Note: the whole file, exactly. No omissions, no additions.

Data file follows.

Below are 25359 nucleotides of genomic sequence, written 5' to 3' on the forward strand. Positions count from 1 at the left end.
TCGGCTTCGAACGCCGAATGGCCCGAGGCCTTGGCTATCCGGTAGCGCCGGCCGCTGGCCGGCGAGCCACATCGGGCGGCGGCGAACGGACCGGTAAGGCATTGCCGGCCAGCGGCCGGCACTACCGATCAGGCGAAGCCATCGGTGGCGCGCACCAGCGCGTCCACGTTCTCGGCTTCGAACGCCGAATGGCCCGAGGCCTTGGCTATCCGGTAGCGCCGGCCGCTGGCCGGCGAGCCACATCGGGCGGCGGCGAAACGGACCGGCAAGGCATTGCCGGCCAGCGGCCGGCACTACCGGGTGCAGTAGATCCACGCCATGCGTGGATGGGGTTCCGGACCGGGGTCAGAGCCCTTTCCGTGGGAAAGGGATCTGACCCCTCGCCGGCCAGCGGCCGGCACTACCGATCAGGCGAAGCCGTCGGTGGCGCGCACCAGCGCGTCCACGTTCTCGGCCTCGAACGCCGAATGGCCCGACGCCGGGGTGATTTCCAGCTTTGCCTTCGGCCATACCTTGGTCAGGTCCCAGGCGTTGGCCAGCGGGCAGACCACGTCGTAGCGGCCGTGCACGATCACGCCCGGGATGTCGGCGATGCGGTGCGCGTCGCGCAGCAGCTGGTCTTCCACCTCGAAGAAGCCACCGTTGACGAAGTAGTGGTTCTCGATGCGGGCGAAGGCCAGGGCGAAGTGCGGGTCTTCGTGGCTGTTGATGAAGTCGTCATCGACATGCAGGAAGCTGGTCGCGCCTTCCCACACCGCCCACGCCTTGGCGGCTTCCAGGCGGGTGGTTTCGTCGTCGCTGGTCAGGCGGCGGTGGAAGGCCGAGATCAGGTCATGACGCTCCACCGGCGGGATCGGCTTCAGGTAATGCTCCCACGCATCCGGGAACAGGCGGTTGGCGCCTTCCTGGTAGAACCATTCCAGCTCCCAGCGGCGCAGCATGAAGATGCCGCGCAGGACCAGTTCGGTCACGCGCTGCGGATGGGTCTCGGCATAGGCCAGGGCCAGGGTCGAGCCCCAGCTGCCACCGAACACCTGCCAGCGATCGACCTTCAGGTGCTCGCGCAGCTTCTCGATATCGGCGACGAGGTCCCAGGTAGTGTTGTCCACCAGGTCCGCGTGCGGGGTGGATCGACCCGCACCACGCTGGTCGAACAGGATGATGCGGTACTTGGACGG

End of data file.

Below are 25359 nucleotides of genomic sequence, written 5' to 3' on the forward strand. Positions count from 1 at the left end.
TCGGCTTCGAACGCCGAATGGCCCGAGGCCTTGGCTATCCGGTAGCGCCGGCCGCTGGCCGGCGAGCCACATCGGGCGGCGGCGAACGGACCGGTAAGGCATTGCCGGCCAGCGGCCGGCACTACCGATCAGGCGAAGCCATCGGTGGCGCGCACCAGCGCGTCCACGTTCTCGGCTTCGAACGCCGAATGGCCCGAGGCCTTGGCTATCCGGTAGCGCCGGCCGCTGGCCGGCGAGCCACATCGGGCGGCGGCGAAACGGACCGGCAAGGCATTGCCGGCCAGCGGCCGGCACTACCGGGTGCAGTAGATCCACGCCATGCGTGGATGGGGTTCCGGACCGGGGTCAGAGCCCTTTCCGTGGGAAAGGGATCTGACCCCTCGCCGGCCAGCGGCCGGCACTACCGATCAGGCGAAGCCGTCGGTGGCGCGCACCAGCGCGTCCACGTTCTCGGCCTCGAACGCCGAATGGCCCGACGCCGGGGTGATTTCCAGCTTTGCCTTCGGCCATACCTTGGTCAGGTCCCAGGCGTTGGCCAGCGGGCAGACCACGTCGTAGCGGCCGTGCACGATCACGCCCGGGATGTCGGCGATGCGGTGCGCGTCGCGCAGCAGCTGGTCTTCCACCTCGAAGAAGCCACCGTTGACGAAGTAGTGGTTCTCGATGCGGGCGAAGGCCAGGGCGAAGTGCGGGTCTTCGTGGCTGTTGATGAAGTCGTCATCGACATGCAGGAAGCTGGTCGCGCCTTCCCACACCGCCCACGCCTTGGCGGCTTCCAGGCGGGTGGTTTCGTCGTCGCTGGTCAGGCGGCGGTGGAAGGCCGAGATCAGGTCATGACGCTCCACCGGCGGGATCGGCTTCAGGTAATGCTCCCACGCATCCGGGAACAGGCGGTTGGCGCCTTCCTGGTAGAACCATTCCAGCTCCCAGCGGCGCAGCATGAAGATGCCGCGCAGGACCAGTTCGGTCACGCGCTGCGGATGGGTCTCGGCATAGGCCAGGGCCAGGGTCGAGCCCCAGCTGCCACCGAACACCTGCCAGCGATCGACCTTCAGGTGCTCGCGCAGCTTCTCGATATCGGCGACGAGGTCCCAGGTAGTGTTGTCCACCAGGTCCGCGTGCGGGGTGGATCGACCCGCACCACGCTGGTCGAACAGGATGATGCGGTACTTGGACGG